Le fentanyl, qui est 50 à 100 fois plus puissant que la morphine, a récemment été lié à la mort de 60 personnes au Royaume-Uni et un nombre croissant de morts sont provoquées par cette drogue en Australie. Pour en savoir plus, en Anglais, veuillez lire les informations ci-dessous.

Abonnez-vous à l'Alerte mensuelle de l'IDPC pour recevoir des informations relatives à la politique des drogues.


By Amanda Holpuch

Efforts to combat the opioid addiction crisis in the US have been weakened by the synthetic opioid fentanyl, which a top UN drug official has warned could infiltrate Europe and Australia in a similar way.

“Other countries with opiate problems should be concerned because fentanyl could quickly be pushed into their supply,” Jeremy Douglas, regional representative of the UN Office on Drugs and Crime (UNODC) to Southeast Asia and the Pacific, told the Guardian.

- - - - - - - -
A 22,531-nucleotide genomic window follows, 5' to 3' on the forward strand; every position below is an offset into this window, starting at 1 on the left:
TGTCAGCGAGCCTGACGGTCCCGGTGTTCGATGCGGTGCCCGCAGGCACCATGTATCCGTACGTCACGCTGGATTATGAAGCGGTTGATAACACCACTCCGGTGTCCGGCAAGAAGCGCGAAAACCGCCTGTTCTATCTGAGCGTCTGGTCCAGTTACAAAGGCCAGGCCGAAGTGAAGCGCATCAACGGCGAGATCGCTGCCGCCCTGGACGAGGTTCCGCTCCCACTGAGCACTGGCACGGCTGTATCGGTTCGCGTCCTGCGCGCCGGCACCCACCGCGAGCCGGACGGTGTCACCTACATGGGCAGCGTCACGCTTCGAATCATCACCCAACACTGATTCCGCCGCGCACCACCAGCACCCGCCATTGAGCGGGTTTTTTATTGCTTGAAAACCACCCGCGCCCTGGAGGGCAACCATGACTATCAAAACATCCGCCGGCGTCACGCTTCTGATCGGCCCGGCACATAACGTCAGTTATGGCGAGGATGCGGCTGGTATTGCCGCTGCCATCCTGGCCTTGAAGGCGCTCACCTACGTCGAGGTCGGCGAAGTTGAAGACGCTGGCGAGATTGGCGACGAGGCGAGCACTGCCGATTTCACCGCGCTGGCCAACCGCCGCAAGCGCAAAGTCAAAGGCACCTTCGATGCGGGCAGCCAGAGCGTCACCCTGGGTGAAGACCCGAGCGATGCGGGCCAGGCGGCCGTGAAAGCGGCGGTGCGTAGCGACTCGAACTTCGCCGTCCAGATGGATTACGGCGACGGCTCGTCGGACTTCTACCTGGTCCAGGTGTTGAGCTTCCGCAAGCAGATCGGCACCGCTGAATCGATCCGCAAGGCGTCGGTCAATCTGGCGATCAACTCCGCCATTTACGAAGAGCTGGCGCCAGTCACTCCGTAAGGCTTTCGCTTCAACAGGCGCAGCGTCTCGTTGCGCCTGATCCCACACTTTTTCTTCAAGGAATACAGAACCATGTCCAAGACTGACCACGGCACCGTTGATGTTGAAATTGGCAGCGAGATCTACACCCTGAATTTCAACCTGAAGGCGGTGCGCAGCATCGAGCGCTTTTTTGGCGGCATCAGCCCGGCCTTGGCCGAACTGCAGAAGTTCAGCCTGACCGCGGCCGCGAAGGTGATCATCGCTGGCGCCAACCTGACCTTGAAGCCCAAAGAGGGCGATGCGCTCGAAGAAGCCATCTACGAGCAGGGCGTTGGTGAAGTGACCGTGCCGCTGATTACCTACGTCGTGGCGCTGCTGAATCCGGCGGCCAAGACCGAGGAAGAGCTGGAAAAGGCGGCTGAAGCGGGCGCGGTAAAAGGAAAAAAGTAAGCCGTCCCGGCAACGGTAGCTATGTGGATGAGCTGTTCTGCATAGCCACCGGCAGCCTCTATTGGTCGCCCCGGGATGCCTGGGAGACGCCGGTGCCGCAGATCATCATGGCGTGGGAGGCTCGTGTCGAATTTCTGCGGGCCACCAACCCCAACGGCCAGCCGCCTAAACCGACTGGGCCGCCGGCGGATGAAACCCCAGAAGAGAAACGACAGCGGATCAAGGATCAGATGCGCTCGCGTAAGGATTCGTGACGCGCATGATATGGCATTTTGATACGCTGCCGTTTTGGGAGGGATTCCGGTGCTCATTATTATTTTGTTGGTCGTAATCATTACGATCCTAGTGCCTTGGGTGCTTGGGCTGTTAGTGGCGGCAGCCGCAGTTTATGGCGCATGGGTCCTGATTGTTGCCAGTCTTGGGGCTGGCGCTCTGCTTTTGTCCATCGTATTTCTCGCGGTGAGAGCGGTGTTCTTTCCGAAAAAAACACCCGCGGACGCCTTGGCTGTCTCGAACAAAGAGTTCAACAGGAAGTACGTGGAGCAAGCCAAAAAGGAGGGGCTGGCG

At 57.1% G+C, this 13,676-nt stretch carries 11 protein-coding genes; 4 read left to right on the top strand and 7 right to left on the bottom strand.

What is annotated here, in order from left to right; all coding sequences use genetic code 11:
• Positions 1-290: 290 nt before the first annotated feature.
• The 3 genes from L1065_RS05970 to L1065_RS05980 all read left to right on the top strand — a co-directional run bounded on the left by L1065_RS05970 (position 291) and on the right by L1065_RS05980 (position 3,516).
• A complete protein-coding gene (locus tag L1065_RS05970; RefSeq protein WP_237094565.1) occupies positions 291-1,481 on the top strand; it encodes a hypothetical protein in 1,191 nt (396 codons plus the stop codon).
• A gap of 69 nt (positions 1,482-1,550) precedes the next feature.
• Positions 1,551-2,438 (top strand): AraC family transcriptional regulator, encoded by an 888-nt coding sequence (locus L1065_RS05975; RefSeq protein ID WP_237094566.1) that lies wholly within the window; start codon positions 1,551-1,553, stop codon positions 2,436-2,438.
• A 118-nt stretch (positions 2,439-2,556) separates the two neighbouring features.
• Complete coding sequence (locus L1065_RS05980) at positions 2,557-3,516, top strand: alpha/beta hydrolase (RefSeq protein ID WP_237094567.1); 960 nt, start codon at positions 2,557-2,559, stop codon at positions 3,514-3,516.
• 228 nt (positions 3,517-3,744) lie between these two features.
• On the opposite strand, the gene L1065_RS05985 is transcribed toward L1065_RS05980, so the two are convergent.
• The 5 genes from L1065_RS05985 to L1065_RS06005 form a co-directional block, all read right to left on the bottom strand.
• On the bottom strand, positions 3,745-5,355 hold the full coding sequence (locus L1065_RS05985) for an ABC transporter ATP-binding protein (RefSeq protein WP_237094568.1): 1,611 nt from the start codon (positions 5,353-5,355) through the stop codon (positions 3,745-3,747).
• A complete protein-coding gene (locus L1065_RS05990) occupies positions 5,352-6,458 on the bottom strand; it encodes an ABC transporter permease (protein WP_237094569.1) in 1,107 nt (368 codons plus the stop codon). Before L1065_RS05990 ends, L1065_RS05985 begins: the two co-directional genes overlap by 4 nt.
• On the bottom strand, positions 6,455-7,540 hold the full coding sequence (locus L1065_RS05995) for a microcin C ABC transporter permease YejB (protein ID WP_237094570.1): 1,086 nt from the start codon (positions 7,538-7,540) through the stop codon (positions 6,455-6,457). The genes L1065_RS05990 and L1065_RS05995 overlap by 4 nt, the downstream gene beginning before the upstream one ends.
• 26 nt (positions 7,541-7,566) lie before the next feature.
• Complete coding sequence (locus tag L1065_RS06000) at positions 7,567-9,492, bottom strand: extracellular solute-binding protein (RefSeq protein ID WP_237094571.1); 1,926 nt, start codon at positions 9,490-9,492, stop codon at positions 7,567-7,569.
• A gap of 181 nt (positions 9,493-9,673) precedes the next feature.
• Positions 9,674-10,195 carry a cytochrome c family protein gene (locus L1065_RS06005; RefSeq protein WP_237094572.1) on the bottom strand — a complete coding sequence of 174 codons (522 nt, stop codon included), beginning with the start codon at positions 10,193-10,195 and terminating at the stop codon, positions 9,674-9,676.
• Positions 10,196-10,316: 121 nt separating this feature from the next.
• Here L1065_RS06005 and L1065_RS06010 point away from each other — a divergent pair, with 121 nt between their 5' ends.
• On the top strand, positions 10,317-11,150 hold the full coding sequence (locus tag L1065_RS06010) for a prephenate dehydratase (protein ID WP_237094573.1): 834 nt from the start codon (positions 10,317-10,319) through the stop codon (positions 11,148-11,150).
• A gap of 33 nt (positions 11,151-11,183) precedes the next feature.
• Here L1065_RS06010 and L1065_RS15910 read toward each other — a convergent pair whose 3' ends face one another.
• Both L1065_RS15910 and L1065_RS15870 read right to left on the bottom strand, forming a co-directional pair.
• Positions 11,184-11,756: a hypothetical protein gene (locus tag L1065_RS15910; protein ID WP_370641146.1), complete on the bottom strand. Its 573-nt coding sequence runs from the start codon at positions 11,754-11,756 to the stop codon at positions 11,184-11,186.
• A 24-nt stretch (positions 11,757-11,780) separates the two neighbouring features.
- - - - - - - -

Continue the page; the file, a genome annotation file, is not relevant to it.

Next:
Fentanyl, which is 50 to 100 times more potent than morphine, was recently tied to the deaths of 60 people in the UK and there have been a growing number of deaths from the drug in Australia, Douglas said.

Fentanyl presents a lucrative business opportunity for drug traffickers because it is incredibly powerful in small amounts and is easy to produce. Since fall 2013, fentanyl has contributed to more than 5,000 overdose deaths in the US – including the musician Prince, whose death in 2016 was caused by “self-administered fentanyl”. From 2009 to 2014, it contributed to at least 655 deaths in Canada.

Click here to read the full article.

Keep up-to-date with drug policy developments by subscribing to the IDPC Monthly Alert

Thumbnail Flickr CC Jeff Anderson